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FRAGMENT OF A LATER PART. Her hair was brown, her spherèd eyes were

brown, And in their dark and liquid moisture swam, Like the dim orb of the eclipsèd moon;

Yet, when the spirit flashed beneath, there

came The light from them, as when tears of delight Double the western planet's serene flame.

1 Mrs. Shelley, who traced in Prince Athanase a resemblance to Alastor, says that the poet at first named it Pandemos and Urania. Athanase seeks through the world the One whom he may love. He meets, in the ship in which he is embarked, a lady who appears to him to embody his ideal of love and beauty. But she proves to be Pandemos, or the earthly and unworthy Venus, who, after disappointing his cherished dreams and hopes, deserts him.” The final fragment of six lines describes the “lady who can really reply to his soul,” and who, on his death-bed, “comes and kisses his lips.”—ED.

JULIAN AND MADDALO; 1

A CONVERSATION.

1818.

PREFACE.
The meadows with fresh streams, the bees with

thyme,
The goats with the green leaves of budding Spring,
Are saturated not-nor Love with tears.

VIRGIL'S GALLUS. Count MADDALO is a Venetian nobleman of ancient family and of great fortune, who, without mixing much in the society of his countrymen, resides chiefly at his magnificent palace in that city. He is a person of the most consummate genius, and capable, if he would direct his energies to such an end, of becoming the redeemer of his degraded country. | But it is his weakness to be proud: he derives,

1 According to Mr. Woodberry's notes on the manuscript volume at Harvard College, this poem is entered in the index as having formed a portion of the book now missing, and as having been called Maddalo and Julian. Maddalo represents Byron, Julian Shelley. The soliloquy of the Maniac is held to depict in an idealized form some passages of Shelley's life with Harriett. The poem was written at Este late in 1818.-ED.

from a comparison of his own extraordinary / mind with the dwarfish intellects that surround him, an intense apprehension of the nothingness of human life. His passions and his powers are incomparably greater than those of other men; and, instead of the latter having been employed in curbing the former, they have mutually lent each other strength. His ambition preys upon itself, for want of objects which it can consider worthy of exertion. I say that Maddalo is proud, because I can find no other word to express the concentered and impatient feelings which consume him ; but it is on his own hopes and affections only that he seems to trample, for in social life no human being can be more gentle, patient, and unassuming than Maddalo. He is cheerful, frank, and witty. His more serious conversation is a sort of intoxication; men are held by it as by a spell. He has travelled much; and there is an inexpressible charm in his relation of his adventures in different countries.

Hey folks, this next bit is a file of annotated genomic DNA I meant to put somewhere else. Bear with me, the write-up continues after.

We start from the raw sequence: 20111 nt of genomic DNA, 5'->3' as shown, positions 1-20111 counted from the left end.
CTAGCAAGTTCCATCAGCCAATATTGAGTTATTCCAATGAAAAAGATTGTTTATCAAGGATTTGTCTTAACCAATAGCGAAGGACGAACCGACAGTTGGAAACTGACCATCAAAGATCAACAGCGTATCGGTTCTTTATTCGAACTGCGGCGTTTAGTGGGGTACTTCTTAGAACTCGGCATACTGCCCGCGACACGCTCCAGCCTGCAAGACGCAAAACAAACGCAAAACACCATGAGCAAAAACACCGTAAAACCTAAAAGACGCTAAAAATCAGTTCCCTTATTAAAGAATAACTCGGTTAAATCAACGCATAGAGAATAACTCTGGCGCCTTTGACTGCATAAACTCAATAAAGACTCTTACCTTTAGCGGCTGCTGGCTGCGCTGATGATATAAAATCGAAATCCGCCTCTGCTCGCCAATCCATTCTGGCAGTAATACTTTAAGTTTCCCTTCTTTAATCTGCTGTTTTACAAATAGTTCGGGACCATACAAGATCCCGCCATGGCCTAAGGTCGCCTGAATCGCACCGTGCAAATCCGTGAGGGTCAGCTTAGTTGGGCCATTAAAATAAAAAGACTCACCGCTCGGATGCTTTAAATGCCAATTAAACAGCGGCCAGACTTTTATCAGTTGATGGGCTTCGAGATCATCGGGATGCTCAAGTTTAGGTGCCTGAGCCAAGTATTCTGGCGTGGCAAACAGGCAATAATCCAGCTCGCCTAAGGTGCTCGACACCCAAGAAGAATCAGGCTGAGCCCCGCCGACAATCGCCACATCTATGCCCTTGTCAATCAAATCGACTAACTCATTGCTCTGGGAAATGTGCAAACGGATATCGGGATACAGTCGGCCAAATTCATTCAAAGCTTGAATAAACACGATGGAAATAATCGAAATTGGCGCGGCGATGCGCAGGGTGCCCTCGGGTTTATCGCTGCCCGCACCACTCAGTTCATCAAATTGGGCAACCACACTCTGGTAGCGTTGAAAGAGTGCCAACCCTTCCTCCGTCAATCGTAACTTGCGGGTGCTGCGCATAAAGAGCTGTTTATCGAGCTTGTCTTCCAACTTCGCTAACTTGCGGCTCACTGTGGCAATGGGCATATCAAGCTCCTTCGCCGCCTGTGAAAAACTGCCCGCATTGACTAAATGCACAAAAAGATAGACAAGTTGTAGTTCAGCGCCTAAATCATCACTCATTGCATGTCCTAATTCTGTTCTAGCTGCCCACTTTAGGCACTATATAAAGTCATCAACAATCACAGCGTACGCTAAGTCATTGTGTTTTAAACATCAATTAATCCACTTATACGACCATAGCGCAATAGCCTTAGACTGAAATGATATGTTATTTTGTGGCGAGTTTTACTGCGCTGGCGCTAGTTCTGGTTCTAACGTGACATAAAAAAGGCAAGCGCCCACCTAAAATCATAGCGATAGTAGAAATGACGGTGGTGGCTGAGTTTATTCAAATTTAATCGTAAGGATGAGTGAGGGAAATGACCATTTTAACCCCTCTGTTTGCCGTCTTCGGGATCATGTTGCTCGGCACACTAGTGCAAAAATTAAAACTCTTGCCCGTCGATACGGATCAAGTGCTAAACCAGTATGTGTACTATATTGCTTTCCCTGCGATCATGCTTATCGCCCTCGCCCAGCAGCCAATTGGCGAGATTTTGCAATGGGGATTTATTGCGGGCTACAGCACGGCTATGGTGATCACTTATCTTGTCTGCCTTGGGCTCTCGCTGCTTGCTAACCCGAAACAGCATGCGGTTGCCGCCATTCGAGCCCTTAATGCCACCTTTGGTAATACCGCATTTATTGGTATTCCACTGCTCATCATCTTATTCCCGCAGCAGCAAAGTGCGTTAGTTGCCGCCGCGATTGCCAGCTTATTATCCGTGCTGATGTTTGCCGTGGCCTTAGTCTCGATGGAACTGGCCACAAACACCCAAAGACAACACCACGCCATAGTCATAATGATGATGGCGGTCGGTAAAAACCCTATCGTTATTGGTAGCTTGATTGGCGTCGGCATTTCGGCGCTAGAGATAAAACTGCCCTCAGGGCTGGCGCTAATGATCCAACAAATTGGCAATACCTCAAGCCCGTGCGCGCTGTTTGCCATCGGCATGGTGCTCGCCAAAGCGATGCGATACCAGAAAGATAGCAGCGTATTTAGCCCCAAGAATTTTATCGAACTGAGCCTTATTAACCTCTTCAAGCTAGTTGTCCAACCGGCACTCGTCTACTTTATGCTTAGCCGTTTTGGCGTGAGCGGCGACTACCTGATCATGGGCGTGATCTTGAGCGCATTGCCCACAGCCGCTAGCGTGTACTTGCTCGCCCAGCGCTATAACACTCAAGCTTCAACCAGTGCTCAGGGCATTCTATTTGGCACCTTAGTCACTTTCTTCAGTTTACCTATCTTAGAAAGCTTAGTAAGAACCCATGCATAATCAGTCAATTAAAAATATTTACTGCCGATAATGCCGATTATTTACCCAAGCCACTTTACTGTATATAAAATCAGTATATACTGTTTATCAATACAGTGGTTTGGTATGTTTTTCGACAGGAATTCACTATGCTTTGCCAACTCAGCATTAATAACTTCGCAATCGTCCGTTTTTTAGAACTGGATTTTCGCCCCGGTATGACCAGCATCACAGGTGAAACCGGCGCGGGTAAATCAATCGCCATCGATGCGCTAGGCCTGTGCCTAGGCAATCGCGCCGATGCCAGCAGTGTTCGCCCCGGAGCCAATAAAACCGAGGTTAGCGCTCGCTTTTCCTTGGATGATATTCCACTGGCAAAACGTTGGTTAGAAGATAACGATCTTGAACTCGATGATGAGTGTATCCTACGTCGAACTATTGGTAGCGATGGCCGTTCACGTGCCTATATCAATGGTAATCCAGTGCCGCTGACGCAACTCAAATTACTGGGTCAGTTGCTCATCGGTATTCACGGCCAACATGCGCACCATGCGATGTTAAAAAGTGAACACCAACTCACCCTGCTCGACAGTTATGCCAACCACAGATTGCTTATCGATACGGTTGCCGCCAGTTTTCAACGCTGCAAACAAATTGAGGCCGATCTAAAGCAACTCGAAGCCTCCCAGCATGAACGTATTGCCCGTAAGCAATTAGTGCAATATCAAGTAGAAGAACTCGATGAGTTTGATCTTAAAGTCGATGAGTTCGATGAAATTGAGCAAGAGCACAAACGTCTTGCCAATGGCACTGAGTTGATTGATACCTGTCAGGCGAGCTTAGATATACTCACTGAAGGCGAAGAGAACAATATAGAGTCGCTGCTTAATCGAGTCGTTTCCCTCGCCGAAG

Julian is an Englishman of good family, passionately attached to those philosophical notions which assert the power of man over his own mind, and the immense improvements of which, by the extinction of certain moral superstitions, human society may be yet susceptible. Without concealing the evil in the world, he is for ever speculating how good may be made superior. He is a complete infidel, and a scoffer at all things reputed holy; and Maddalo takes a wicked pleasure in drawing out his taunts against religion. What Maddalo! thinks on these matters is not exactly known. Julian, in spite of his heterodox opinions, is conjectured by his friends to possess some

good qualities. How far this is possible the pious reader will determine. Julian is rather serious.

Of the Maniac I can give no information. He seems, by his own account, to have been disappointed in love. He was evidently a very cultivated and amiable person when in his right senses. His story, told at length, might be like many other stories of the same kind : the unconnected exclamations of his agony will perhaps be found a sufficient comment for the text of every heart.

JULIAN AND MADDALO:

A CONVERSATION.

I RODE one evening with Count Maddalo
Upon the bank of land which breaks the flow
Of Adria towards Venice: a bare strand
Of hillocks, heaped from ever-shifting sand,
Matted with thistles and amphibious weeds,
Such as from earth's embrace the salt ooze

breeds, Is this; an uninhabited sea-side, Which the lone fisher, when his nets are dried, Abandons; and no other object breaks The waste, but one dwarf tree and some few stakes

10 Broken and unrepaired, and the tide makes A narrow space of level sand thereon, Where 'twas our wont to ride while day went

down.

This ride was my delight. I love all waste
And solitary places; where we taste
The pleasure of believing what we see
Is boundless, as we wish our souls to be :
And such was this wide ocean, and this shore
More barren than its billows; and yet more
Than all, with a remembered friend I love 20
To ride as then I rode ;--for the winds drove
The living spray along the sunny air
Into our faces; the blue heavens were bare,

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